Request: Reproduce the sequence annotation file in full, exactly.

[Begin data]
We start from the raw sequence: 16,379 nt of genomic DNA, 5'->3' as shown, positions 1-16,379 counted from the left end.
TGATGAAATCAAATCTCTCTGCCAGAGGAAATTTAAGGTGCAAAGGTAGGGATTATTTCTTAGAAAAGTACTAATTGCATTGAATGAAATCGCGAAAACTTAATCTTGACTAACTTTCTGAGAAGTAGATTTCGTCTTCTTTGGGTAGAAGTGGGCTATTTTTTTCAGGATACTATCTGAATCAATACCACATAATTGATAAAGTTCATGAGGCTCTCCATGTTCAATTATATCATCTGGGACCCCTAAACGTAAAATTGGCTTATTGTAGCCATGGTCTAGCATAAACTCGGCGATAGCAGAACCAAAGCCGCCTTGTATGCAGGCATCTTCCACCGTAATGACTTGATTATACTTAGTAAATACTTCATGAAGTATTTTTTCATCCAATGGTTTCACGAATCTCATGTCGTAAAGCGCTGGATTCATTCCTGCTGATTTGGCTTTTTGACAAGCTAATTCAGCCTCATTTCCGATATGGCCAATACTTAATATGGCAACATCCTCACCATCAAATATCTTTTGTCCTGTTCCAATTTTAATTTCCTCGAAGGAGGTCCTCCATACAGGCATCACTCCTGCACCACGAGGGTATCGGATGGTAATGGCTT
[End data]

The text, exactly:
We start from the raw sequence: 16,379 nt of genomic DNA, 5'->3' as shown, positions 1-16,379 counted from the left end.
TGATGAAATCAAATCTCTCTGCCAGAGGAAATTTAAGGTGCAAAGGTAGGGATTATTTCTTAGAAAAGTACTAATTGCATTGAATGAAATCGCGAAAACTTAATCTTGACTAACTTTCTGAGAAGTAGATTTCGTCTTCTTTGGGTAGAAGTGGGCTATTTTTTTCAGGATACTATCTGAATCAATACCACATAATTGATAAAGTTCATGAGGCTCTCCATGTTCAATTATATCATCTGGGACCCCTAAACGTAAAATTGGCTTATTGTAGCCATGGTCTAGCATAAACTCGGCGATAGCAGAACCAAAGCCGCCTTGTATGCAGGCATCTTCCACCGTAATGACTTGATTATACTTAGTAAATACTTCATGAAGTATTTTTTCATCCAATGGTTTCACGAATCTCATGTCGTAAAGCGCTGGATTCATTCCTGCTGATTTGGCTTTTTGACAAGCTAATTCAGCCTCATTTCCGATATGGCCAATACTTAATATGGCAACATCCTCACCATCAAATATCTTTTGTCCTGTTCCAATTTTAATTTCCTCGAAGGAGGTCCTCCATACAGGCATCACTCCTGCACCACGAGGGTATCGGATGGTAATGGCTT